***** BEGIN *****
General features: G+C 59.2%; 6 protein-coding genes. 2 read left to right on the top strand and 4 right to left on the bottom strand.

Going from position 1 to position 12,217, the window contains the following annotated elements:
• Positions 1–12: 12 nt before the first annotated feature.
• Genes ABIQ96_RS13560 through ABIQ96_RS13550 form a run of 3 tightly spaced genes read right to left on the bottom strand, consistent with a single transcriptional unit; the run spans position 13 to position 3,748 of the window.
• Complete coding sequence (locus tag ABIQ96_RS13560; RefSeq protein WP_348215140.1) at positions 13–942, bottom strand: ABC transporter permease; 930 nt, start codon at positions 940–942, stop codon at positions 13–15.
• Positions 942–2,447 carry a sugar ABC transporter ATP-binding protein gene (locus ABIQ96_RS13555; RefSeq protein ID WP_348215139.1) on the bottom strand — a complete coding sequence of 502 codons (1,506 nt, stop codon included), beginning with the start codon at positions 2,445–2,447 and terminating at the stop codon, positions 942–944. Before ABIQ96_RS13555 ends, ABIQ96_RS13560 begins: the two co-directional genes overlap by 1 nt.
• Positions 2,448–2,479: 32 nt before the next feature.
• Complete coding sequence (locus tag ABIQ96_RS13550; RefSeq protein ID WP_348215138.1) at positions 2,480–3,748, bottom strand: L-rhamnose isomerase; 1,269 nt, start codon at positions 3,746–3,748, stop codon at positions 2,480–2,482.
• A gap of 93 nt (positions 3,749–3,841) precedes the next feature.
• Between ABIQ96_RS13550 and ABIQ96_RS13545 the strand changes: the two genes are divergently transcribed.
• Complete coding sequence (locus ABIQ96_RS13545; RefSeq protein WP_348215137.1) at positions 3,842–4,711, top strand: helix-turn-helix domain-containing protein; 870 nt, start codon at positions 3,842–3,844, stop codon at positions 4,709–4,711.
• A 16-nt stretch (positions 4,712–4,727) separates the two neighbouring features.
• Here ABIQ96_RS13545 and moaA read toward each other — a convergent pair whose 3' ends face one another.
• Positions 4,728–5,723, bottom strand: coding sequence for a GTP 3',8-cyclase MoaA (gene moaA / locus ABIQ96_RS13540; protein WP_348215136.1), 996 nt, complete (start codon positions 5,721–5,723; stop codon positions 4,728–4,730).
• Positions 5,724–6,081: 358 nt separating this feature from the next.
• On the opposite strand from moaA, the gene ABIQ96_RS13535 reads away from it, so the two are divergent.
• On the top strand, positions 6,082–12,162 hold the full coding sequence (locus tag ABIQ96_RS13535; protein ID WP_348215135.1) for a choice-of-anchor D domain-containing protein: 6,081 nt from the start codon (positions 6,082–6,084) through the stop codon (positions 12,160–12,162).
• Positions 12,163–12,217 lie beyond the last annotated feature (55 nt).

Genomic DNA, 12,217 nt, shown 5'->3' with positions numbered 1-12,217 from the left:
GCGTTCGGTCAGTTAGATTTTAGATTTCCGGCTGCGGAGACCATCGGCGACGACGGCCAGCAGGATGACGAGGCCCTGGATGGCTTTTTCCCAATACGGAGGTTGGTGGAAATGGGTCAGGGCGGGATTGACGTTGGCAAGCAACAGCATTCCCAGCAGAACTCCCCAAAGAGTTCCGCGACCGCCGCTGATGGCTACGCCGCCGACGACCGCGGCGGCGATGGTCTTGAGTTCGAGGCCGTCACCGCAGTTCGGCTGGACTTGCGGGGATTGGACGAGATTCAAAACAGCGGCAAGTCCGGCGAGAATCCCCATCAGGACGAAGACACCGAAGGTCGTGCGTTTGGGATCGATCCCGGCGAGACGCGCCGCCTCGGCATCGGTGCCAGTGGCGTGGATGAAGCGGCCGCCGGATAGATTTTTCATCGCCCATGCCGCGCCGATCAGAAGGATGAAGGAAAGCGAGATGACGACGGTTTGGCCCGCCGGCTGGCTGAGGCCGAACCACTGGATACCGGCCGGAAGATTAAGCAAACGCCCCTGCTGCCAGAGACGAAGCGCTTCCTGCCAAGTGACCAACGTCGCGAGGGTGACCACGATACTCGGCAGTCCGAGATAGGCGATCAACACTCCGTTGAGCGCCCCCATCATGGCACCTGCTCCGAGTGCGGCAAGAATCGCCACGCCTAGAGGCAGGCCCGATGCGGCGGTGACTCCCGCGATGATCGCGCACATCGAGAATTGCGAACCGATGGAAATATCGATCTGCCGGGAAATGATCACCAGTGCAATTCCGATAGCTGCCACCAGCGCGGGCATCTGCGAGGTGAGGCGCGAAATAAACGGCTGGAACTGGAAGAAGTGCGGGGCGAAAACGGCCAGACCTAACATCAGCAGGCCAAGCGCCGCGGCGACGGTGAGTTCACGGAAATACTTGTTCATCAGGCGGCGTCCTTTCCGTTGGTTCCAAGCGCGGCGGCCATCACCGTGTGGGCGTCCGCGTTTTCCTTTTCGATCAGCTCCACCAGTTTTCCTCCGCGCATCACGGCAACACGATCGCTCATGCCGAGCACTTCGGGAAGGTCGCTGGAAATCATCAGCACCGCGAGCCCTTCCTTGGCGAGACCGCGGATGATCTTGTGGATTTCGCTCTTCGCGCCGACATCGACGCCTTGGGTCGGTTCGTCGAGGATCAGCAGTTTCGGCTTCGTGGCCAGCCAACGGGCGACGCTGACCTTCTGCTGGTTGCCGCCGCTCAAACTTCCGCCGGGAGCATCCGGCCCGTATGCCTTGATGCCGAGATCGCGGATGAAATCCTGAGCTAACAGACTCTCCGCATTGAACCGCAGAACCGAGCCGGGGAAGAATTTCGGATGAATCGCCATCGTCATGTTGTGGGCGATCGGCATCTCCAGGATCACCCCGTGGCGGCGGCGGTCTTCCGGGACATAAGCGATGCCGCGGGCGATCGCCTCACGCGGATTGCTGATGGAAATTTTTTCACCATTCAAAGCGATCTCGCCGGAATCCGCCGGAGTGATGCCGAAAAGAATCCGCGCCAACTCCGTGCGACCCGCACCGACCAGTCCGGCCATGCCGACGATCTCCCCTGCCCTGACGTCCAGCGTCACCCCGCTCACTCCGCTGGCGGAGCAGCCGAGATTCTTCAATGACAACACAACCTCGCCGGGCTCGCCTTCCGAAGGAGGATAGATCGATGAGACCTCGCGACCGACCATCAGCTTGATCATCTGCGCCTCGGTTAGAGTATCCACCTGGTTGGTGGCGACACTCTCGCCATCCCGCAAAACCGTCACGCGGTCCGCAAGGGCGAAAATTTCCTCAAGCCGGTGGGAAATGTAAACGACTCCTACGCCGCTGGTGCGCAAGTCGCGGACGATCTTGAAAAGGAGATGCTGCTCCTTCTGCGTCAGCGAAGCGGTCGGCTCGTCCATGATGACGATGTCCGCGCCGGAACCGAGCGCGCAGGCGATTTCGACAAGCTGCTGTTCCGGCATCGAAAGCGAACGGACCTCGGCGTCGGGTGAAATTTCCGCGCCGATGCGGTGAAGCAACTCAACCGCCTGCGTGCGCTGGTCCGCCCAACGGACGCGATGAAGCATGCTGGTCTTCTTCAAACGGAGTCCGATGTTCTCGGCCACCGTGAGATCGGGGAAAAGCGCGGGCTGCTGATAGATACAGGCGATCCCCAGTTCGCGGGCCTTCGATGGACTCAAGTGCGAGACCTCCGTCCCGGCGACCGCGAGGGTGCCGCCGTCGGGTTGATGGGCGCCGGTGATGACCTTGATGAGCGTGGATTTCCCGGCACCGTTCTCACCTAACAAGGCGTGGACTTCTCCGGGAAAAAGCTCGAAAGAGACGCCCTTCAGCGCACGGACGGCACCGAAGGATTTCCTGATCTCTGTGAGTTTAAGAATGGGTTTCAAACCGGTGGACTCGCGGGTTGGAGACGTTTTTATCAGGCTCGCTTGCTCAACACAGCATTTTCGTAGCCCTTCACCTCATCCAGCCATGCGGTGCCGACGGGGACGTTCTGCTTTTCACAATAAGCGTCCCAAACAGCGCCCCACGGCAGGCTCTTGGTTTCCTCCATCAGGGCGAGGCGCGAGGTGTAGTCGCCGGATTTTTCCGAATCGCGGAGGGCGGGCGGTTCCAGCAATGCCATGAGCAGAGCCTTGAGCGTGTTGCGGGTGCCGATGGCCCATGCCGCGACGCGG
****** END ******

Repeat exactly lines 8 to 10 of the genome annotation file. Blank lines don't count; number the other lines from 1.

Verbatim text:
• Complete coding sequence (locus tag ABIQ96_RS13550; RefSeq protein ID WP_348215138.1) at positions 2,480–3,748, bottom strand: L-rhamnose isomerase; 1,269 nt, start codon at positions 3,746–3,748, stop codon at positions 2,480–2,482.
• A gap of 93 nt (positions 3,749–3,841) precedes the next feature.
• Between ABIQ96_RS13550 and ABIQ96_RS13545 the strand changes: the two genes are divergently transcribed.